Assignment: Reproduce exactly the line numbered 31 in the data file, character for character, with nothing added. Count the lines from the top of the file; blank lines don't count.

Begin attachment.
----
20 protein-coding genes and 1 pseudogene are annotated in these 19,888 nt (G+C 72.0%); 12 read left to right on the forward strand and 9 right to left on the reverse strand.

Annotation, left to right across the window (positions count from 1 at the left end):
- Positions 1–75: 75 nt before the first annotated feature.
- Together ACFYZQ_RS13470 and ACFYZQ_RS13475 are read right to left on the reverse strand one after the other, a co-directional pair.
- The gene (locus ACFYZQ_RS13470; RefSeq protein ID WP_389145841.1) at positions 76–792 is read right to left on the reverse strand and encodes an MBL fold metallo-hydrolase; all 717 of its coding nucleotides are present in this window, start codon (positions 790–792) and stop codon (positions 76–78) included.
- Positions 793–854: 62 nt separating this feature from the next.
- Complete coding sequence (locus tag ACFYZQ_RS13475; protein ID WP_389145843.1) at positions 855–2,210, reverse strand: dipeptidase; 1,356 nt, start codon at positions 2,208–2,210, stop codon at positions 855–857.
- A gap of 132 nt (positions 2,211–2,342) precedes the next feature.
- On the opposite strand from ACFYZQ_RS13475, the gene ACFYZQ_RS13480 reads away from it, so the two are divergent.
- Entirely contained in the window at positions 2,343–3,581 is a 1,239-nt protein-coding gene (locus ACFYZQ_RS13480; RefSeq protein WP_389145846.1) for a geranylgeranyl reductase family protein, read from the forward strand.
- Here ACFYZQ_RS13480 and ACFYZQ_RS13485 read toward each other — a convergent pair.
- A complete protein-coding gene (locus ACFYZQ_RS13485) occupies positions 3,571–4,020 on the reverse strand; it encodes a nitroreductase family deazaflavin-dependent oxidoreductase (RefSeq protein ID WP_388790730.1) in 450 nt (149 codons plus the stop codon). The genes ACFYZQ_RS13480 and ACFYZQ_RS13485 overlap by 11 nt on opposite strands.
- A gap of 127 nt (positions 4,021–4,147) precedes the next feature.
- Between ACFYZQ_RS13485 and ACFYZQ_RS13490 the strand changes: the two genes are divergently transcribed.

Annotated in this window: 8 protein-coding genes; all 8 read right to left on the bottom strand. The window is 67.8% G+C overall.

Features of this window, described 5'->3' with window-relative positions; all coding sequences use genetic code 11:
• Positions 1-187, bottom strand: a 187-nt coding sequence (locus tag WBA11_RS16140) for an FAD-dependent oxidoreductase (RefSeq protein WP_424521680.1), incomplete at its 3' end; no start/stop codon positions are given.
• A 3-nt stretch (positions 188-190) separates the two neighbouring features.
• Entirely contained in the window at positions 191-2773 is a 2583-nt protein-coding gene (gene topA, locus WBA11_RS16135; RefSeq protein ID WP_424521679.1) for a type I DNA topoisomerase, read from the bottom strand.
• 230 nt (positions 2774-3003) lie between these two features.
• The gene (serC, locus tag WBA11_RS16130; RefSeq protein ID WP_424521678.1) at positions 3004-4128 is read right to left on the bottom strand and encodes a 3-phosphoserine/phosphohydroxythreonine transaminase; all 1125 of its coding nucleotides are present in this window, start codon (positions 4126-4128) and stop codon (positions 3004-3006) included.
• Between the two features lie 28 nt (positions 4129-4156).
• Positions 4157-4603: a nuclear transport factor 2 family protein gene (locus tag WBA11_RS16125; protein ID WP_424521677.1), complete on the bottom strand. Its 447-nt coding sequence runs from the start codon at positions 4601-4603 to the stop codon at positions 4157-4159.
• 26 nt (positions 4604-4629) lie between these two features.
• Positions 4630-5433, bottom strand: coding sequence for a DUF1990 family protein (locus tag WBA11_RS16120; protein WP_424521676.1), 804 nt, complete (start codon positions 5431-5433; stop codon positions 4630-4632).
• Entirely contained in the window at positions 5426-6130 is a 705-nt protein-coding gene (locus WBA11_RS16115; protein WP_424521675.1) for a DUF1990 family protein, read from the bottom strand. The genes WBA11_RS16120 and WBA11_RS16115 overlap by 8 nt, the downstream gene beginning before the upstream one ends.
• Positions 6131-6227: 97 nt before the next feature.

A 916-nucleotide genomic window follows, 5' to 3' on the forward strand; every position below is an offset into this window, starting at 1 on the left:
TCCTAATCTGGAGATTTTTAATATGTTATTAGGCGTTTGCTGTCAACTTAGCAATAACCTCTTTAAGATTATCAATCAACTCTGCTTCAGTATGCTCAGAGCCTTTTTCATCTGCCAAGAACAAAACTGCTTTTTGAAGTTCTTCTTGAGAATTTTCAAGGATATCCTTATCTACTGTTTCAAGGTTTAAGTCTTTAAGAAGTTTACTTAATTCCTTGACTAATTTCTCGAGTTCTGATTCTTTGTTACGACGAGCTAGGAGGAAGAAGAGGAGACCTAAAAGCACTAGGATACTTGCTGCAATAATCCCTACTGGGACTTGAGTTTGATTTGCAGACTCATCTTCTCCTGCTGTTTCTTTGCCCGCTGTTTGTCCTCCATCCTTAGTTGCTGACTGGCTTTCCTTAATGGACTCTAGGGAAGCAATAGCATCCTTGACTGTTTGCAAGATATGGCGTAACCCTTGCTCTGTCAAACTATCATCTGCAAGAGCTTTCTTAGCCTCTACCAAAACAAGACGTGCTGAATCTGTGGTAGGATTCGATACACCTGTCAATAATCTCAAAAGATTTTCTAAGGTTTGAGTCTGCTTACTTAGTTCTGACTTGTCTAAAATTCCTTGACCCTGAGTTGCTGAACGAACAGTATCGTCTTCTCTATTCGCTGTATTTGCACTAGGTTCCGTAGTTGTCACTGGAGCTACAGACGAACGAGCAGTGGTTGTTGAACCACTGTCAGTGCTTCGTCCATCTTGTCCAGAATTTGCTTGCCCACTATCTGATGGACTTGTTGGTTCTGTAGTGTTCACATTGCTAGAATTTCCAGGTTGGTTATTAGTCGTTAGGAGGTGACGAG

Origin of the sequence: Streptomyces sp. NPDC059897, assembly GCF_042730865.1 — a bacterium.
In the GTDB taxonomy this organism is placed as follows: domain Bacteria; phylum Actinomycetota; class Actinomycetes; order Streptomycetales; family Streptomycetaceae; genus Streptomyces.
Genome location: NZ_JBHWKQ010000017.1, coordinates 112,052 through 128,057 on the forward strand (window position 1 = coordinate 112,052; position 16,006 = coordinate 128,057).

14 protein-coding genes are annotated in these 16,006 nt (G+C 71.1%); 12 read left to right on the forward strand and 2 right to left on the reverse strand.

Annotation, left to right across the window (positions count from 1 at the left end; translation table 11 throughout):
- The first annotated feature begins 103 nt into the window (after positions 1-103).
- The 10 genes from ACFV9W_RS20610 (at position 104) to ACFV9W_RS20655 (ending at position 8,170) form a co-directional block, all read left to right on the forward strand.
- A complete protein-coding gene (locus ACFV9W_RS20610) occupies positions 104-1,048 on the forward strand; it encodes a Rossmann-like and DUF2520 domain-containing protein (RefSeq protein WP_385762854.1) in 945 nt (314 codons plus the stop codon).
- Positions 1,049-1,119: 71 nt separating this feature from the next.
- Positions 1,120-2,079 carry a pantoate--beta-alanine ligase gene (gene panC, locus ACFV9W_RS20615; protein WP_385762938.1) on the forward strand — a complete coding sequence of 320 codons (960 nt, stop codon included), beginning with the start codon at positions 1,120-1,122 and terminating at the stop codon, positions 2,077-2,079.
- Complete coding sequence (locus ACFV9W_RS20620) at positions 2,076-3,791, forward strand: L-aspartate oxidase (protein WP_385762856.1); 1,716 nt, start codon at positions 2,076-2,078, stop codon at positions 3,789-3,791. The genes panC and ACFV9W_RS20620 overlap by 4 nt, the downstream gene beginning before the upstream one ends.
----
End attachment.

In the GTDB taxonomy this organism is placed as follows: domain Bacteria; phylum Actinomycetota; class Actinomycetes; order Streptomycetales; family Streptomycetaceae; genus Streptomyces.